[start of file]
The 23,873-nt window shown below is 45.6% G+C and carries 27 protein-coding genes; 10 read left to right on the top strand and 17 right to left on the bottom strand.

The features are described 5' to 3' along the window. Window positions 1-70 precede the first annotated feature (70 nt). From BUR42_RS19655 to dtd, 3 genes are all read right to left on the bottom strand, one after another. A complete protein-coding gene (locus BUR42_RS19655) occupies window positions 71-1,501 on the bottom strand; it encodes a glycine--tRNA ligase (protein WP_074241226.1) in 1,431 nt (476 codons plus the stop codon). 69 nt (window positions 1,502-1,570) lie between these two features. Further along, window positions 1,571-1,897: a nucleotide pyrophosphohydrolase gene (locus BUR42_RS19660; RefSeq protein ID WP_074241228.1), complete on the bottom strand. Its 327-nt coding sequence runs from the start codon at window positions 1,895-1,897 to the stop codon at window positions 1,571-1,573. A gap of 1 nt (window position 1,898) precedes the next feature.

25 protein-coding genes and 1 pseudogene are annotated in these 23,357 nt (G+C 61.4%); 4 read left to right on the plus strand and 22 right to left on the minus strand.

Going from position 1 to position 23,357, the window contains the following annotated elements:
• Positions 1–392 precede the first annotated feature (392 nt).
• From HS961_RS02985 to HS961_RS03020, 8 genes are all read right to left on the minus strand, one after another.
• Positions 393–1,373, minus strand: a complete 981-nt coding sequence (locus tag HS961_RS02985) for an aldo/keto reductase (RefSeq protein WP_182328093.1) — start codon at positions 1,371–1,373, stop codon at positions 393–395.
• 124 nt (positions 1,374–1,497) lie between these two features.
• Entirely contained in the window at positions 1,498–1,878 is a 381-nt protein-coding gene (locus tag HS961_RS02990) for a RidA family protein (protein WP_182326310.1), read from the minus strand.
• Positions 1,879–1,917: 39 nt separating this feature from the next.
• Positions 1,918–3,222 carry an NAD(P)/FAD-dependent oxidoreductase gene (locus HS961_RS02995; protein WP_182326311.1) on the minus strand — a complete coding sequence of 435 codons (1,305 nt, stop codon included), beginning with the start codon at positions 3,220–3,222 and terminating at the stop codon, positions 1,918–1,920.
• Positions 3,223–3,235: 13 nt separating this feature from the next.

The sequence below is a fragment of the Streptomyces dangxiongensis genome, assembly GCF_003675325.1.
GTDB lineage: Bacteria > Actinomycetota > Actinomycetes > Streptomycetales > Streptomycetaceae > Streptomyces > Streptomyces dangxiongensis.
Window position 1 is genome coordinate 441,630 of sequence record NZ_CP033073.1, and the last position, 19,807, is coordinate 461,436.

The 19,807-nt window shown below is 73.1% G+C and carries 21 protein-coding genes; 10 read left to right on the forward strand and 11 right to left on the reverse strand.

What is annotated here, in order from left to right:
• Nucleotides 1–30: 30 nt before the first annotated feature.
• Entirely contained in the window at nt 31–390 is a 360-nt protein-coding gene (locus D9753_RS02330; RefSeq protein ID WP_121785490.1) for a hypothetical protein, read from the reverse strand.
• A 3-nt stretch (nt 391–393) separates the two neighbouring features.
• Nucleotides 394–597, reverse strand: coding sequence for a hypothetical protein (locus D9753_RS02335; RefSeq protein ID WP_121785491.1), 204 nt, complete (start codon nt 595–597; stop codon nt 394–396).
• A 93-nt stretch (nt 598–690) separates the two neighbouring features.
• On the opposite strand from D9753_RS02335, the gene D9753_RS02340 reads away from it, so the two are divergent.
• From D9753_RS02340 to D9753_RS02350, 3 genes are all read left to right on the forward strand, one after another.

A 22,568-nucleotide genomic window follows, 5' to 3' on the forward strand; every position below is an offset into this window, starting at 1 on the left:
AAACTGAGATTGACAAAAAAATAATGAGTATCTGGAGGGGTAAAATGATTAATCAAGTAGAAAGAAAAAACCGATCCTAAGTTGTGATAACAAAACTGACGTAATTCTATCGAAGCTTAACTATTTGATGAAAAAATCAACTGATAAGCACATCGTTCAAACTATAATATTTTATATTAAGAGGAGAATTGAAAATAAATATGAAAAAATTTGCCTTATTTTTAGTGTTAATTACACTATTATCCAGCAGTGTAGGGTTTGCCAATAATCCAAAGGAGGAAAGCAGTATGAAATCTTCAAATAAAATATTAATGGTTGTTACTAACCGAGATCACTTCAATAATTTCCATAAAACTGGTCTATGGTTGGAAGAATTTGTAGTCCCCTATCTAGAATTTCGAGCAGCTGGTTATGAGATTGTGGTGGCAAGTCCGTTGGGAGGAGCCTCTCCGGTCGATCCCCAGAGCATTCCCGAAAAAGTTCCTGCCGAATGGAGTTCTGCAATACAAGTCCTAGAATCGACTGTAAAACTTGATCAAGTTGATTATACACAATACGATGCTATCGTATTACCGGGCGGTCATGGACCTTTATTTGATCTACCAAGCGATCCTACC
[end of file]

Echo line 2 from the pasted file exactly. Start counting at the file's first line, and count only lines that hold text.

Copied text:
The features are described 5' to 3' along the window. Window positions 1-70 precede the first annotated feature (70 nt). From BUR42_RS19655 to dtd, 3 genes are all read right to left on the bottom strand, one after another. A complete protein-coding gene (locus BUR42_RS19655) occupies window positions 71-1,501 on the bottom strand; it encodes a glycine--tRNA ligase (protein WP_074241226.1) in 1,431 nt (476 codons plus the stop codon). 69 nt (window positions 1,502-1,570) lie between these two features. Further along, window positions 1,571-1,897: a nucleotide pyrophosphohydrolase gene (locus BUR42_RS19660; RefSeq protein ID WP_074241228.1), complete on the bottom strand. Its 327-nt coding sequence runs from the start codon at window positions 1,895-1,897 to the stop codon at window positions 1,571-1,573. A gap of 1 nt (window position 1,898) precedes the next feature.